Menopause is a phase in women with lowered estrogen levels. This deficiency affects the number and function of muscle stem cells or satellite cells. Estrogen replacement therapy can help maintain muscle health, but estrogen leads to cancer risks in breast and endometrium. Studies are on for new drugs that interact with estrogen receptors in a way that doesn't affect breast or endometrial tissue.
New University of Minnesota Medical School research is the first to show that estrogen is essential to maintaining muscle stem cell health.
In an article recently published in Cell Reports, lead authors Dawn Lowe, PhD, Professor in the Department of Rehabilitation Medicine, Division of Physical Therapy and Rehabilitation Science Graduate Program, University of Minnesota Medical School and Michael Kyba, PhD, Professor of Pediatrics and Carrie Ramey/CCRF Endowed Professor in Pediatric Cancer Research, Department of Pediatrics, Division of Blood and Marrow Transplantation, University of Minnesota Medical School, are the first to establish that estrogen is essential in females for muscle stem cell maintenance and function.
It has been known that estrogen replacement therapy for menopausal symptoms can help maintain muscle health. But such hormone replacement therapy which treats weakening muscles also raises the risk of cancer due to estrogen's effects on tissues, such as those of the breast and endometrium. The team showed that a new class of drug, known to interact with estrogen receptors in a way that doesn't affect breast or endometrial tissue, was able to stimulate the estrogen signal in muscle stem cells and could potentially shield aging women from muscle stem cell decline due to menopause, without the risks associated with conventional hormone replacement therapy.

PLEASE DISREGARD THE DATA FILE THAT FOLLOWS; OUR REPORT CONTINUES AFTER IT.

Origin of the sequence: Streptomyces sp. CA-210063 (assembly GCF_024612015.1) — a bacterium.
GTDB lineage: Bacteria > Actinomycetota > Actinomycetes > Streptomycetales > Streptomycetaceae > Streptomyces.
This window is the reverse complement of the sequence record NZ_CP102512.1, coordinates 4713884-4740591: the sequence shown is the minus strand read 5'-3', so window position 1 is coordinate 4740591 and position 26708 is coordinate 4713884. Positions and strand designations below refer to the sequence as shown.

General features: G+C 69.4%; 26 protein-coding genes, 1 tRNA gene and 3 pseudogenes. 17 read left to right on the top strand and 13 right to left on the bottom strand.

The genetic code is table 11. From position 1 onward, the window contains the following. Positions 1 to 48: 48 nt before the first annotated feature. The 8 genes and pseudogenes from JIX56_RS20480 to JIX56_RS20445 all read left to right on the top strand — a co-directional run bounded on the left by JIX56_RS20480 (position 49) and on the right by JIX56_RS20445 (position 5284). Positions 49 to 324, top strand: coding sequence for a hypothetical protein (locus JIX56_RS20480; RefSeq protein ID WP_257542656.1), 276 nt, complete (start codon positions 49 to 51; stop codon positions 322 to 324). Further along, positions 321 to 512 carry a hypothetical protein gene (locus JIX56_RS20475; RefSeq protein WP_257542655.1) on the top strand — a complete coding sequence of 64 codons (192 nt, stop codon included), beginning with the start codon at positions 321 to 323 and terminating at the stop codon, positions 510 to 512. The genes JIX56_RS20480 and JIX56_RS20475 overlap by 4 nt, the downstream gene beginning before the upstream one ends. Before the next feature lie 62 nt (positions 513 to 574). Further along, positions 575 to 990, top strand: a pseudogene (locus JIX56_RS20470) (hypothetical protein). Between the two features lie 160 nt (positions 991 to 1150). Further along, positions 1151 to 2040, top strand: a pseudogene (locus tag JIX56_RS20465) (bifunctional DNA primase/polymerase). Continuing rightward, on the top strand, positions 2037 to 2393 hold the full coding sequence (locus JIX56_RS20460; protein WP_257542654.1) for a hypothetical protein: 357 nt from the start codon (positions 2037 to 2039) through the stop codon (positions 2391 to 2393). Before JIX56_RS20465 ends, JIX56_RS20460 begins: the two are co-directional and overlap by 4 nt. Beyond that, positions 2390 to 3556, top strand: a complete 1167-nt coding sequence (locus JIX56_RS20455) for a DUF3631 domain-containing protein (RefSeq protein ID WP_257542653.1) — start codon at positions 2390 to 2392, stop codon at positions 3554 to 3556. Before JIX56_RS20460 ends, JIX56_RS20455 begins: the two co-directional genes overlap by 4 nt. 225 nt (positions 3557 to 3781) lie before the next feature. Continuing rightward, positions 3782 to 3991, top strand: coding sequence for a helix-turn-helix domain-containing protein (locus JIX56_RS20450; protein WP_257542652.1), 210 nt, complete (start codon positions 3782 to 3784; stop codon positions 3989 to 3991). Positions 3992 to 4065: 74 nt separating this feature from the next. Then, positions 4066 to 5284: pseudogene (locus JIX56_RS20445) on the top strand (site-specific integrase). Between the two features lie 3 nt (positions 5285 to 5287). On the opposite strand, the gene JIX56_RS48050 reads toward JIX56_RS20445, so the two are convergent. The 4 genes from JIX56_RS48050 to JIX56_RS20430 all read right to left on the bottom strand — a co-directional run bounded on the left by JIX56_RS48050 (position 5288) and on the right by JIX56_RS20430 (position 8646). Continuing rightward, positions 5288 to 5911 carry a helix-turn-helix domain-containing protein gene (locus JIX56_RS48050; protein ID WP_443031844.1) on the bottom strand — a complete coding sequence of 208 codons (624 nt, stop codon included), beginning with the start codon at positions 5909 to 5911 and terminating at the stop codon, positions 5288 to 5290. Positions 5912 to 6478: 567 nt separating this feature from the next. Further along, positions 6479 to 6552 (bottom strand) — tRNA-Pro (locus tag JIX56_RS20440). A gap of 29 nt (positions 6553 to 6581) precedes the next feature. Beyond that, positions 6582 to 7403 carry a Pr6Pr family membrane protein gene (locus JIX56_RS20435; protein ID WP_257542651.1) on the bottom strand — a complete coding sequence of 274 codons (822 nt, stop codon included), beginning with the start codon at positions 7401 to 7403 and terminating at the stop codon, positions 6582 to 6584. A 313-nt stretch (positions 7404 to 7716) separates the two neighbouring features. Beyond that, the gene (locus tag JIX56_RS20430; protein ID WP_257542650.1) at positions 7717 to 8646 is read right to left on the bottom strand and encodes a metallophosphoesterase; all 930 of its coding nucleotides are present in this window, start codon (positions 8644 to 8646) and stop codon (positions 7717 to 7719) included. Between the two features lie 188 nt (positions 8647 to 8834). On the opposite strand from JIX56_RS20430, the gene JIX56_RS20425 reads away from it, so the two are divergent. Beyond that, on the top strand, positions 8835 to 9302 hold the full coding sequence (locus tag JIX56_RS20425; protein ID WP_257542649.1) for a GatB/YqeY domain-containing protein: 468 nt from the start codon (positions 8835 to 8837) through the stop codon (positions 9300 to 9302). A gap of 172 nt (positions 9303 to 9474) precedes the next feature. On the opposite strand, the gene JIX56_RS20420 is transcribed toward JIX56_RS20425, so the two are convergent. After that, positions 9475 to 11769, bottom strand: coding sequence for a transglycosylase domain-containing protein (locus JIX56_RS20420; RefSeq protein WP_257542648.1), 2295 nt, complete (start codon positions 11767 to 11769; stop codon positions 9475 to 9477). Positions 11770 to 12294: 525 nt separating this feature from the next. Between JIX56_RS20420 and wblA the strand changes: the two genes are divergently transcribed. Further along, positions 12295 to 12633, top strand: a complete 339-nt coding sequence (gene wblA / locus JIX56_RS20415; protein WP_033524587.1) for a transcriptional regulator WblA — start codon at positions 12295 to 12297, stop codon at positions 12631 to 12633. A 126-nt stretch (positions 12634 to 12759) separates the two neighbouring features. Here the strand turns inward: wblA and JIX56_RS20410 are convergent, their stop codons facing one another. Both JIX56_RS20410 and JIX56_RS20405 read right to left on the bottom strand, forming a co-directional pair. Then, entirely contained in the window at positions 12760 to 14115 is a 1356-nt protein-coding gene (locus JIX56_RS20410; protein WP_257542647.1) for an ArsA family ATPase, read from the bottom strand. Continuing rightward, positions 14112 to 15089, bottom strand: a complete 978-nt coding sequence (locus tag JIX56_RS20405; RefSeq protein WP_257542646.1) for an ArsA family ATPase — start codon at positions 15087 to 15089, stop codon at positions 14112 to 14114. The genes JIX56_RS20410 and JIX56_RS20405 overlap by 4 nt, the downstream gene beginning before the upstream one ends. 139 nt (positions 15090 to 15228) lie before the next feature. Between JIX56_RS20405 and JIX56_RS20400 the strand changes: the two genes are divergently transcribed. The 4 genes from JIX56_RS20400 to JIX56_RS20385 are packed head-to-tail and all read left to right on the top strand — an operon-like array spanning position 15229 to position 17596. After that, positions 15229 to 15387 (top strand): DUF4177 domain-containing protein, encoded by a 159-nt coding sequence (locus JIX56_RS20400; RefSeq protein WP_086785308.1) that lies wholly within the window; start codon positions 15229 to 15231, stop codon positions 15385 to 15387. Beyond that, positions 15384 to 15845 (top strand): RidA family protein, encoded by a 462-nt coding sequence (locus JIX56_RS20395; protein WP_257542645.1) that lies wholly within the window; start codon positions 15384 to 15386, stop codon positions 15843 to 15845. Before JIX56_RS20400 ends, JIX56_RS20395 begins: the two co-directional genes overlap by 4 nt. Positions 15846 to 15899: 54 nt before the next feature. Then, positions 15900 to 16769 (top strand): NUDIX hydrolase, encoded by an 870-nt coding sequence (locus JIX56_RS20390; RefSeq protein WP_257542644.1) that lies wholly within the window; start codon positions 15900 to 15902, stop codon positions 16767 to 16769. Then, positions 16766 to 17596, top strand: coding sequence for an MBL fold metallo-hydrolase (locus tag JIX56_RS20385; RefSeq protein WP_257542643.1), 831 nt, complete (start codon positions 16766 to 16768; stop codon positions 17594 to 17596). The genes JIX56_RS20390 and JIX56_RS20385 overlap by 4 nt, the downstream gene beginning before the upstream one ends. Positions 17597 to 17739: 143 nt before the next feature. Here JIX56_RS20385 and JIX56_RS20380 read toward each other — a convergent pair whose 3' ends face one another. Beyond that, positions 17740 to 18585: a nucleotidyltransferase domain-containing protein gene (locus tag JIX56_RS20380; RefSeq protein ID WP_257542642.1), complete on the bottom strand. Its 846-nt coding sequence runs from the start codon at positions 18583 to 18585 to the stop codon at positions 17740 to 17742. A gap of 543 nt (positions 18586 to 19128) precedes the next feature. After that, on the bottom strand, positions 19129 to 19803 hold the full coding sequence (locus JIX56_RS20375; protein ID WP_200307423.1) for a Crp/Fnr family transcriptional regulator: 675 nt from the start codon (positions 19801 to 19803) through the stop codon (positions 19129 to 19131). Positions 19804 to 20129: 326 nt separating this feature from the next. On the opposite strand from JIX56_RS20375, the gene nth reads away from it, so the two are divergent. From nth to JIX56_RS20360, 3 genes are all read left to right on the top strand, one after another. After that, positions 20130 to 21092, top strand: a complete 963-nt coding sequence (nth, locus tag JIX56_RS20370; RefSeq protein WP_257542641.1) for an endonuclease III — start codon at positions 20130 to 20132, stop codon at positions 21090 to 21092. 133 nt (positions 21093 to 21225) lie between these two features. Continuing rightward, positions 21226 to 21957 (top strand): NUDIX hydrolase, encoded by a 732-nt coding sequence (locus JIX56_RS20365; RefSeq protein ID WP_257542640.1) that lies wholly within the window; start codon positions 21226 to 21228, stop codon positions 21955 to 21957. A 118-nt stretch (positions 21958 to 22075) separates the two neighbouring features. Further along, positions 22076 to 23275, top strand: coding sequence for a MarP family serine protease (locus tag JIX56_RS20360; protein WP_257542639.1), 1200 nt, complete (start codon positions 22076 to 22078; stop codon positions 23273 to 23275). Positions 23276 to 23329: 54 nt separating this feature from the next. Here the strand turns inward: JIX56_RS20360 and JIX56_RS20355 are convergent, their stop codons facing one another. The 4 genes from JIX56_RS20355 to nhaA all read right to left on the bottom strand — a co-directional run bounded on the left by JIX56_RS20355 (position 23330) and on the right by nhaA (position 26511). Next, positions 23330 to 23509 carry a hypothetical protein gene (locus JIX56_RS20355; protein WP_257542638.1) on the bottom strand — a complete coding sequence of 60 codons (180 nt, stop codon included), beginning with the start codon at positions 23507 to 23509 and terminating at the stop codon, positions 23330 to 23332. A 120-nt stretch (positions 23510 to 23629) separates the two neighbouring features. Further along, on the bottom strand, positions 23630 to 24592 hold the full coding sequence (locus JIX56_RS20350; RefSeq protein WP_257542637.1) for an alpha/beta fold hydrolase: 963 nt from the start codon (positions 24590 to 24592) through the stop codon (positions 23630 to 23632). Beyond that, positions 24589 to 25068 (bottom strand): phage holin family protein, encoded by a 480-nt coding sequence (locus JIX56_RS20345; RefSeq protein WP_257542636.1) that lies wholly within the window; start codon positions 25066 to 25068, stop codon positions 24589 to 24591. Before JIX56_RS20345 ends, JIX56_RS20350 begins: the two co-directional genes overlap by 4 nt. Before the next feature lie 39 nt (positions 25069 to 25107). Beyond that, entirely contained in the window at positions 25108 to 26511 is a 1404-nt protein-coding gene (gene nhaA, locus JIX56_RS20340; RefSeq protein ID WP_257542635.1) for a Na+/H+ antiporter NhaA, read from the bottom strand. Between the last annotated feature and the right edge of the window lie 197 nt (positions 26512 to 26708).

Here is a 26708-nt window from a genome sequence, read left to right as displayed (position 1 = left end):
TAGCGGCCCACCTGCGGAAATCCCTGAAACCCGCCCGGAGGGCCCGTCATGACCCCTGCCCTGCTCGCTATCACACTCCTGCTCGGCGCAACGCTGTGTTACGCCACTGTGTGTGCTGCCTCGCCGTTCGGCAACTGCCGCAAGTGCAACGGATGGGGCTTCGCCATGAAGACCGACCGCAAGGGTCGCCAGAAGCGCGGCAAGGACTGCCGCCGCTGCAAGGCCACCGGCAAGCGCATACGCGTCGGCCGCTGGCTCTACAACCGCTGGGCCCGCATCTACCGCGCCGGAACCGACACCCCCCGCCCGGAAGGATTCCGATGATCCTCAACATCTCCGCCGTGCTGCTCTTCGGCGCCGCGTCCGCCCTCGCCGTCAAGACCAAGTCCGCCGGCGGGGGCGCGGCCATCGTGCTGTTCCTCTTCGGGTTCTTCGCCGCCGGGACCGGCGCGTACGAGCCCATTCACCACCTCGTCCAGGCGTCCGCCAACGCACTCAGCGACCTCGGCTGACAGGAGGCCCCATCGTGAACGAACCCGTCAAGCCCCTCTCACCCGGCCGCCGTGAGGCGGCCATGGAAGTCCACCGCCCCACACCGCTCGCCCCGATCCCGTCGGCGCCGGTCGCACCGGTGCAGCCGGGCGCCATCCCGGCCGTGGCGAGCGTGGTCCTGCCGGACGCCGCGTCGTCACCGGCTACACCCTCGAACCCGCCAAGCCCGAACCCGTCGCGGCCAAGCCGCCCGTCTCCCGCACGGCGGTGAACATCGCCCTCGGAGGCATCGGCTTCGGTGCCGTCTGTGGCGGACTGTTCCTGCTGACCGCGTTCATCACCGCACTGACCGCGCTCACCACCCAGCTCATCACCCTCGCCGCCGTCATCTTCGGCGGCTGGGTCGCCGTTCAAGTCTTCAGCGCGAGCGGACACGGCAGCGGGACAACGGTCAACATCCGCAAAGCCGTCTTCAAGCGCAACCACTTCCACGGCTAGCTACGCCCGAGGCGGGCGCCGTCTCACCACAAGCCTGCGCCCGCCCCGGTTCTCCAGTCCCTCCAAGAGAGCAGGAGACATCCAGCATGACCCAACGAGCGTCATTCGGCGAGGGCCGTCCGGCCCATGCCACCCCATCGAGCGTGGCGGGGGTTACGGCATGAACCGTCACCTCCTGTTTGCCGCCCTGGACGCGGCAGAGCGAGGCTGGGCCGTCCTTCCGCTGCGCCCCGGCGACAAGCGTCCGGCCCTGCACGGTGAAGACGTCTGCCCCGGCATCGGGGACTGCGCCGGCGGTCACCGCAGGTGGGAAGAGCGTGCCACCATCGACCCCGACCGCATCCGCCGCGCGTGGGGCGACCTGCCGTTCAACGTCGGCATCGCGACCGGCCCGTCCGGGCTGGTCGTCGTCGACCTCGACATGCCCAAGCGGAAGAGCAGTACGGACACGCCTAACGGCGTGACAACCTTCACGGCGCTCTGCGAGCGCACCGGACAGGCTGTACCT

"It has long been known that male sex hormones promote muscle health, but we have been in the dark about what happens when females age," said Lowe. "What estrogen does in women in terms of reproduction has been known for decades. Now we're learning what estrogens do in women's muscles."